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United States v. Greenhut

United States District Court, C.D. California

November 21, 2019





         On January 23, 2017 defendant Ivan Greenhut was sentenced to 24 months of imprisonment following his conviction at trial for conspiring to give illegal gratuities in violation of 18 U.S.C. § 371. Specifically, a jury found that Greenhut offered illegal gratuities to government employees in the United States and the Philippines in exchange for purchases from companies that Greenhut owned or operated. The Court subsequently released Greenhut on bail pending his appeal.

         During this release, Greenhut was arrested on charges of possession and distribution of child pornography. ECF No. 4. Arresting agents found that Greenhut possessed 107 videos containing child pornography on a laptop and had distributed three videos containing child pornography using a file-sharing platform online. Id. Pursuant to a binding plea agreement, on April 5, 2018, the Court sentenced Greenhut to 40 months of imprisonment to run concurrently to the undischarged term of imprisonment imposed in Greenhut's prior conviction for the illegal gratuities. ECF No. 29.

         Greenhut filed the instant motion for a reduction in sentence pursuant to 18 U.S.C. § 3582(c) on April 17, 2019. ECF No. 38 (“Motion”).[1] The motion attaches declarations from Greenhut's adult children with his ex-wife, as well as a declaration from a sister. Id. at Exs. A6-A8. On May 2, 2019, Greenhut filed an “addendum, ” to which he attached various medical records. ECF No. 39 (“Addendum”). The United States filed an opposition, or in the alternative, a motion to dismiss, on July 29, 2019. ECF No. 43 (“Opp.”). Greenhut filed a reply on August 8, 2019. ECF No. 46 (“Reply”). The government filed a supplement to its opposition on August 9, 2019. ECF No. 45 (“Supp. Br.”).

         Having considered the parties' arguments, the Court finds and concludes as follows.


         Pursuant to the amendments enacted by the First Step Act of 2018, a district court may grant a reduction in sentence pursuant to § 3582(c)(1) if, after considering the sentencing factors set forth by 18 U.S.C. § 3553(a), it finds that “extraordinary and compelling reasons warrant such a reduction” and that “such a reduction is consistent with applicable policy statements issued by the Sentencing Commission.” 18 U.S.C. § 3582(c)(1)(A)(i). See United States v. Eidson, No. 17-CR-00490-SI, 2019 WL 3767570, at *1 (N.D. Cal. Aug. 9, 2019). The Sentencing Commission defines “extraordinary and compelling reasons” to include reasons related to (a) the medical condition of the defendant, (b) the age of the defendant, (c) certain family circumstances, and (d) other specific reasons. See U.S.S.G. § 1B.1.13, Application Note 1. The defendant bears the initial burden to put forward evidence that establishes an entitlement to a sentence reduction. United States v. Sprague, 135 F.3d 1301, 1306-07 (9th Cir. 1998).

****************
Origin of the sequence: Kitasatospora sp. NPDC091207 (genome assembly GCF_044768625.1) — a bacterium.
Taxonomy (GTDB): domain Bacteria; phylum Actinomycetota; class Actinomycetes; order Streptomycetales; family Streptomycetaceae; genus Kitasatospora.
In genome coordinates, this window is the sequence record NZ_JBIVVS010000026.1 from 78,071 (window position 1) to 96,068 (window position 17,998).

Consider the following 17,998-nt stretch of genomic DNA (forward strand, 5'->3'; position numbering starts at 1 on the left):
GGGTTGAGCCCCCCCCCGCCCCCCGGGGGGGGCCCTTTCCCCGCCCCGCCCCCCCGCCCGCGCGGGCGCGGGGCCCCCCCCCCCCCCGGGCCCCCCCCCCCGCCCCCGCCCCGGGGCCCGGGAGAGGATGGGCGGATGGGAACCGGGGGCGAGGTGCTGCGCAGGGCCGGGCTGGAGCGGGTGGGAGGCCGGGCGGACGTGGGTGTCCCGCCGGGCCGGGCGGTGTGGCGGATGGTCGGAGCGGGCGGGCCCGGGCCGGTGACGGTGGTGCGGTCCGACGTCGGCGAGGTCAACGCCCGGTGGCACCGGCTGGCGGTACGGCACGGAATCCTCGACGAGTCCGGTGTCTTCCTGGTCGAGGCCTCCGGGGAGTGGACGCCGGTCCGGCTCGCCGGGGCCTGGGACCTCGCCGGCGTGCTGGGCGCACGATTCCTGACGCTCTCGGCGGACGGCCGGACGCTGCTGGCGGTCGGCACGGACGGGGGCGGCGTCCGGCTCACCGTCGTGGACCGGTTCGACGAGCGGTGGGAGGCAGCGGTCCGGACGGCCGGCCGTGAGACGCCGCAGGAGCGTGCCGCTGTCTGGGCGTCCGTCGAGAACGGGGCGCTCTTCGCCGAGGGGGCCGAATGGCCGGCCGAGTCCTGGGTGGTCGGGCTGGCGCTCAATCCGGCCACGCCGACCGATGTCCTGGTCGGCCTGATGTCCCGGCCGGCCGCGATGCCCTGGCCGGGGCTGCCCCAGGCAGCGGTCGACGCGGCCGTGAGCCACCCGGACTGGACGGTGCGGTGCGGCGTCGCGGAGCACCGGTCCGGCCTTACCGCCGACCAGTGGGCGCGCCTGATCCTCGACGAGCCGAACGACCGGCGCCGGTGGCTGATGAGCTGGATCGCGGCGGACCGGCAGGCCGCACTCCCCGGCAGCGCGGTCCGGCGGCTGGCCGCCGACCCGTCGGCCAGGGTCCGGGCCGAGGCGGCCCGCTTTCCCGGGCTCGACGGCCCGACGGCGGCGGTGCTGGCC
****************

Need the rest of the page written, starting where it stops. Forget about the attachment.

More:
Although the First Step Act now allows a defendant to bring a motion pursuant to § 3582(c)(1) for a sentence reduction in his own right, before a defendant can so move, a defendant must “fully exhaust[] all administrative rights to appeal a failure of the Bureau of Prisons to bring a motion on the defendant's behalf, ” or else establish that “the warden of the defendant's facility” has received “such a request” and failed to act on that request within 30 days. Id. at § 3582(c)(1)(A).


         Greenhut requests a reduction of his sentence in order to care for and spend time raising a 13 year old son in the Philippines, obtain healthcare, and attend to his business interests. See Mot. 3-13. The United States opposes on grounds that (i) Greenhut has failed to exhaust his administrative remedies with respect to his request for healthcare, and that (ii) Greenhut does not, in any case, raise any “extraordinary and compelling” reasons that justify a sentence reduction. See Opp. at 2-7; Supp. Br. at 2.

         A. Greenhut Has Not Exhausted His Administrative Remedies With Respect To His Medical Care Requests

         Greenhut claims that a sentence reduction is warranted in part because he requires access to medical care that is not adequately available to him at the prison facility where he is housed. Mot. at 3.

         At the time Greenhut filed the instant motion, however, he had not submitted a request for compassionate release on this basis to the warden at his federal prison facility. See Reply at 2; Supp. Br. at 2. According to the administrative documents attached to the motion, the only request Greenhut made to the prison warden prior to filing this motion was for “compassionate release based on non-medical circumstances” related to Greenhut's claim that “the family member caregiver” responsible for his foreign-born son “has been incapacitated.” See Mot. at Ex. A1 (attaching warden's decision declining to make motion on Greenhut's behalf) ...

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